Culture, Identity, Justice, Religion

Jewish Tribalism or Jewish Religion

In her recent graduation speech at JTS, my boss Ruth Messinger called on us to “work for greater equity, for social justice, and for global citizenship.” For this, the New Jersey Jewish News called her out for being “insufficiently tribal.”
Excuse me?
It’s true, there was a time when tribalism was alive, and American Jews were defined primarily by our enemies and our blood. When, as the NJJN news puts it, “the classic communal concerns of the last century [were] anti-anti-Semitism, pro-Israel activity, and Holocaust remembrance.”
There was a time when tribalism was so alive that major Jewish denominations were reluctant to perform conversions at all, because Judaism resided “in the blood.” (See Eric L. Goldstein’s The Price of Whiteness: Jews, Race, and American Identity for a fascinating exploration of this.)
There was a time when the negation of Hitler replaced the worship of God as the theological cornerstone of American Judaism. Thankfully, that time is coming to a close.
American Judaism is stronger now because thousands of Jews are reengaging and reinvigorating Jewish practice in a variety of exciting and dynamic ways. Some, like our friends at Hadar, Drisha and Pardes, are fostering an unprecedented breath and depth of traditional textual fluency; some, like the folks at Elat Chayyim, B’nai Jeshurun, and the Institute for Jewish Spirituality are facilitating meaningful davening and meditative experiences; some are part of minyanim around the country which are building engaged communities in ways that are profoundly shaping peoples’ lives. Some, like the folks at the Six Points Fellowship, JDUB and Storahtelling are finding renewed power in the arts. And thankfully, there are organizations, like AVODAH, American Jewish World Service and Jewish Funds for Justice that are fighting for the human rights of all of God’s creatures, not just those who are Jewish.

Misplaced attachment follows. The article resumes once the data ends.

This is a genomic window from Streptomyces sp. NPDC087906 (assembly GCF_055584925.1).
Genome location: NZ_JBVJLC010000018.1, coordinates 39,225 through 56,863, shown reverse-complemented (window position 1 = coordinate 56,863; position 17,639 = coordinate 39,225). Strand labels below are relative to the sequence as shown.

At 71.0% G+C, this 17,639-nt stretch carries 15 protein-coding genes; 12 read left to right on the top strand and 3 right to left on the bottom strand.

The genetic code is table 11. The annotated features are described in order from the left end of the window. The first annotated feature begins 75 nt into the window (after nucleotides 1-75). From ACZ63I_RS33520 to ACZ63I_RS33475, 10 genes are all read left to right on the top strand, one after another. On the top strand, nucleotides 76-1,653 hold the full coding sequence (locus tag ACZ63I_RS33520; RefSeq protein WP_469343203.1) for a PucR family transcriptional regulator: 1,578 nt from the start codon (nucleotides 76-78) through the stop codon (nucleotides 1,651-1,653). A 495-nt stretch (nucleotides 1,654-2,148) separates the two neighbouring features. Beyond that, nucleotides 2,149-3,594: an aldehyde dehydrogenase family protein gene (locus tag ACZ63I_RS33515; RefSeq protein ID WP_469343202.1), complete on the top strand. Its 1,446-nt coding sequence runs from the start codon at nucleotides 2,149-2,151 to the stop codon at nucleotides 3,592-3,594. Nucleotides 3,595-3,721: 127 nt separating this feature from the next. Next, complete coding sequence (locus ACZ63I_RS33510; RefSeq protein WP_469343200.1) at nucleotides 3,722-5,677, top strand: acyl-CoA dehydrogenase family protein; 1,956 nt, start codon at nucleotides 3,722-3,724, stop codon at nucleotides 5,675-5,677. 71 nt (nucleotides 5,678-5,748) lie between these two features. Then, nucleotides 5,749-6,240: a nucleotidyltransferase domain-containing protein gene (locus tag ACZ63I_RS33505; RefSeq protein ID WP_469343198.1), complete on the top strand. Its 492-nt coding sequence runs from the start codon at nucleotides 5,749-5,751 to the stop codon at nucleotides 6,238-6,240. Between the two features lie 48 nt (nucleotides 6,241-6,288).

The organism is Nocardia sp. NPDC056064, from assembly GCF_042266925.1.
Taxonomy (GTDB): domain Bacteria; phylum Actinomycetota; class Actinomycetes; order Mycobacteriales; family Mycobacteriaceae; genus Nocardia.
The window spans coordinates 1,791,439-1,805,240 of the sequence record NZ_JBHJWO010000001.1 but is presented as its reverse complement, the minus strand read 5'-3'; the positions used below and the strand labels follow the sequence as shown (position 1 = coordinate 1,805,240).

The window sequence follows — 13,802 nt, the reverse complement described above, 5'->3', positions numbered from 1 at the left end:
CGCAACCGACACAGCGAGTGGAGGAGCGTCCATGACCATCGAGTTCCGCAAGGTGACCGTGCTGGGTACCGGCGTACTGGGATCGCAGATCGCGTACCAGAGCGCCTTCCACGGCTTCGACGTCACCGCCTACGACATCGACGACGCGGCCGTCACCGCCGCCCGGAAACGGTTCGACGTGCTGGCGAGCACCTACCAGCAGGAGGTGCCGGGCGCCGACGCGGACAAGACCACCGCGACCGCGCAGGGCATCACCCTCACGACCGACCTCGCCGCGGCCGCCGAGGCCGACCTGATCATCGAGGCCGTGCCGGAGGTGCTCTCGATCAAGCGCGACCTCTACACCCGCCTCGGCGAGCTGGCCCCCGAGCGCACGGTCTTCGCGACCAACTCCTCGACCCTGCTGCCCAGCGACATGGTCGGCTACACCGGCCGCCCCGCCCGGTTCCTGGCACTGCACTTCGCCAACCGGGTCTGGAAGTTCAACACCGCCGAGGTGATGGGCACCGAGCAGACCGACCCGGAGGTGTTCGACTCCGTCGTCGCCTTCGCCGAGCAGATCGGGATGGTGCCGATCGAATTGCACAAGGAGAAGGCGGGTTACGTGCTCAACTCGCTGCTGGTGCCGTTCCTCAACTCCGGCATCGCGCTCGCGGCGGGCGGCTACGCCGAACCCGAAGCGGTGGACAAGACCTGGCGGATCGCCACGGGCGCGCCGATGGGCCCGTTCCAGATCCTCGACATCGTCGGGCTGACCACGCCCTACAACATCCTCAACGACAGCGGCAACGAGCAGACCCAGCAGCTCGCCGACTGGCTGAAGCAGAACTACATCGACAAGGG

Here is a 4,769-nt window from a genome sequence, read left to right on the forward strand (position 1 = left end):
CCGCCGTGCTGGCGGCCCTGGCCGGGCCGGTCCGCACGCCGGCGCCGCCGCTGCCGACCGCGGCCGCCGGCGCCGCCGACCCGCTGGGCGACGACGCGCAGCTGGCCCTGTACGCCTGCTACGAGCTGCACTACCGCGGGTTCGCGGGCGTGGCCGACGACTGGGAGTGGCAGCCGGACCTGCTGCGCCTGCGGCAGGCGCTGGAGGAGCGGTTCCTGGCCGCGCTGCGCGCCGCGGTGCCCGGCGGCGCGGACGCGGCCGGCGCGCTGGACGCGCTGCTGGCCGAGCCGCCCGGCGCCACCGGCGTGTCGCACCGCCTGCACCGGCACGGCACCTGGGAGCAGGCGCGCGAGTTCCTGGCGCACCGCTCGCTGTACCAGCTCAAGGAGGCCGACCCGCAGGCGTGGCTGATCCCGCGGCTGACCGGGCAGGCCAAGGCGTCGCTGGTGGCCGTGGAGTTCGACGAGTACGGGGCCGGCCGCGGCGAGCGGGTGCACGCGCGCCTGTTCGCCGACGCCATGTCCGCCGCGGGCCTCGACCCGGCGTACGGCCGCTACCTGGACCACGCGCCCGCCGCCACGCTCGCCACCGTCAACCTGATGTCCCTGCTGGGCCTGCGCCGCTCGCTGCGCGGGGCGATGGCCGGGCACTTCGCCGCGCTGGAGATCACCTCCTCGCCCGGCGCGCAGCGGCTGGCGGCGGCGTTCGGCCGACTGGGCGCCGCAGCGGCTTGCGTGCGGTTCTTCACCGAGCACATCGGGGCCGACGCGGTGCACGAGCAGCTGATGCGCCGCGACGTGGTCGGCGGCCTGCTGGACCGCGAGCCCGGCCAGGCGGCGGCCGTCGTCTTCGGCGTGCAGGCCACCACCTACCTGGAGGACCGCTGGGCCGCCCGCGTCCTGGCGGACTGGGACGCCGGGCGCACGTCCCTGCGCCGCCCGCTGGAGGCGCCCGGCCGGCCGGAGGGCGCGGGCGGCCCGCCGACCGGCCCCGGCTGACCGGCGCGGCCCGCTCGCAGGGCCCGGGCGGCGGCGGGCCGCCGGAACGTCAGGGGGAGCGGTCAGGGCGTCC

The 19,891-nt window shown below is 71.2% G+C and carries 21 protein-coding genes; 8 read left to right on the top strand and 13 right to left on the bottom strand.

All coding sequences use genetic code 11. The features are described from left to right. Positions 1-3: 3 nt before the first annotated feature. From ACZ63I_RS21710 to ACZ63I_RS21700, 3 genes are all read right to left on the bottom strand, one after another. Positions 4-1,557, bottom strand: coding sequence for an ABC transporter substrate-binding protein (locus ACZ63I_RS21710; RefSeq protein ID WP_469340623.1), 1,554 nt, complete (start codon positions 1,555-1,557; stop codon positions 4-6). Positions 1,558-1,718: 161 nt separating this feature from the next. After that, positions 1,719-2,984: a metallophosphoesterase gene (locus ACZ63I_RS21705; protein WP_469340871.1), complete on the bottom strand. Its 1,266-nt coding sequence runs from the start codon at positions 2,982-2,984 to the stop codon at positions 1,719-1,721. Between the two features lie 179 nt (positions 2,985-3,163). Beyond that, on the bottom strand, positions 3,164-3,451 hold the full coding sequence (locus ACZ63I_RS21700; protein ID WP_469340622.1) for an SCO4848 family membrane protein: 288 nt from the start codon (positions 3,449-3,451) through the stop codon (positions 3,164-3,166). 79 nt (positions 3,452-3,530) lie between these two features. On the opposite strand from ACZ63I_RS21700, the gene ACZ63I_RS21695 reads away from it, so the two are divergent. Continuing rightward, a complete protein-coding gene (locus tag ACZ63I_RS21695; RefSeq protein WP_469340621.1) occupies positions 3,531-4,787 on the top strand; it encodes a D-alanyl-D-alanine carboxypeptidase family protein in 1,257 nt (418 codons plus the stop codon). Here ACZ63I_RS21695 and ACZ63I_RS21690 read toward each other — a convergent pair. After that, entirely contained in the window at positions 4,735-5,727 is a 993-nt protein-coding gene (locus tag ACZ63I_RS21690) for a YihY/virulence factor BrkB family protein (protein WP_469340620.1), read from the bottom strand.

The NJJN argues that “tribal identity” is a prerequisite for the pursuit of global justice. This couldn’t be further from the truth – the pursuit of justice is more accurately seen as a prerequisite for Jewish identity. Judaism is a system of practices – some ritual, some interpersonal – and to claim the “tribe” of Judaism, without claiming its practices, is to claim a hollow shell.
The Rambam says (in Issurei Biah 19.17): “Anyone who is brazen or cruel, and hates other people, and does not treat them kindly, is highly suspected of being a Gibeonite, for the characteristics of the holy nation of Israel is that they are humble and kindly.”
In other words, behavior defines identity – not the other way around. There are some, like Korach, who believe that the whole nation of Israel are holy, and it is a legitimate religious stance to be concnered only with the needs of this holy slice of God’s creation. To quote Yeshayahu Lelbowitz, that is nothing more than racist chauvinism.

10 thoughts on “Jewish Tribalism or Jewish Religion

  1. Rabbi Spodek,